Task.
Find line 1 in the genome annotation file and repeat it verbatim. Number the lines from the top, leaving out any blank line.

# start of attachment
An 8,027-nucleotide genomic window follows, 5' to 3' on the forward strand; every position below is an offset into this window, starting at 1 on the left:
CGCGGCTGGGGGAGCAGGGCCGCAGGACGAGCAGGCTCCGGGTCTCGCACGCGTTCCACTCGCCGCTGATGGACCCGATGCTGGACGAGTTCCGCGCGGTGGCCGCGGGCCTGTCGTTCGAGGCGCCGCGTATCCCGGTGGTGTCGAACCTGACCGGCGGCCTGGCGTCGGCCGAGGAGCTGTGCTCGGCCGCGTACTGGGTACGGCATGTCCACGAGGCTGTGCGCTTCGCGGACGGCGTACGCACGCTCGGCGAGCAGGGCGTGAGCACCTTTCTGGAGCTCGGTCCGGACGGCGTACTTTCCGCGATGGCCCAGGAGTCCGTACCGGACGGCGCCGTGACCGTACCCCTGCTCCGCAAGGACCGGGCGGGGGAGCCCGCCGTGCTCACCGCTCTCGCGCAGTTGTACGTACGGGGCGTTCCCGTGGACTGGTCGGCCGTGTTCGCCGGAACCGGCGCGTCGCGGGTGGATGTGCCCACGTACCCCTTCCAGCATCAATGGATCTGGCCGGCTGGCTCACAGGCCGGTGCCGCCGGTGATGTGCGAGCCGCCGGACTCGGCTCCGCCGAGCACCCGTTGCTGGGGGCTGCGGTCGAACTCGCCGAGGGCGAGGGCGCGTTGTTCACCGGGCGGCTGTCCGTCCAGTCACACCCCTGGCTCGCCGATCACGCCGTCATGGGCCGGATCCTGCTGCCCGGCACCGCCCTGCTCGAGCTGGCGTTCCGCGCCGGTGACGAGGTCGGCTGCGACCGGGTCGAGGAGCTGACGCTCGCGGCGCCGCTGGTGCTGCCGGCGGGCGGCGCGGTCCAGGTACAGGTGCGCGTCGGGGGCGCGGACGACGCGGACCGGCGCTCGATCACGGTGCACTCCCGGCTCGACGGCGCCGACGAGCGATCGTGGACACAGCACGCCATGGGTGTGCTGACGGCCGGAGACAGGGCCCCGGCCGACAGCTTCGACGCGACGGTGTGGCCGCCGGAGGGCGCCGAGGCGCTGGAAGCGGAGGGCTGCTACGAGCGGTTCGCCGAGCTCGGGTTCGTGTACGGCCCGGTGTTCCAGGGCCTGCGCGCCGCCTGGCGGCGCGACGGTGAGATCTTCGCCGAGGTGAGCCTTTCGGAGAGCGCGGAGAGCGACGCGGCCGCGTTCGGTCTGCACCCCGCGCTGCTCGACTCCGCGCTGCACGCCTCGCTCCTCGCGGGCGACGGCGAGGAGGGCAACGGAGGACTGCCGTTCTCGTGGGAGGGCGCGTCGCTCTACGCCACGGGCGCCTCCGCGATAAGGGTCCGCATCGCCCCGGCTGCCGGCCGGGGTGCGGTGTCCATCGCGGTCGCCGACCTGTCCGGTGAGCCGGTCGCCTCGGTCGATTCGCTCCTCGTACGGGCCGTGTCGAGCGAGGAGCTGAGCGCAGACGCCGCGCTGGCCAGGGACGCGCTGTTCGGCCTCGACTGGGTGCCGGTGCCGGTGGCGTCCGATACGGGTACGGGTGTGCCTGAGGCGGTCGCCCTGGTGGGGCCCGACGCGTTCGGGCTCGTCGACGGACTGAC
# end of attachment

An 8,027-nucleotide genomic window follows, 5' to 3' on the forward strand; every position below is an offset into this window, starting at 1 on the left: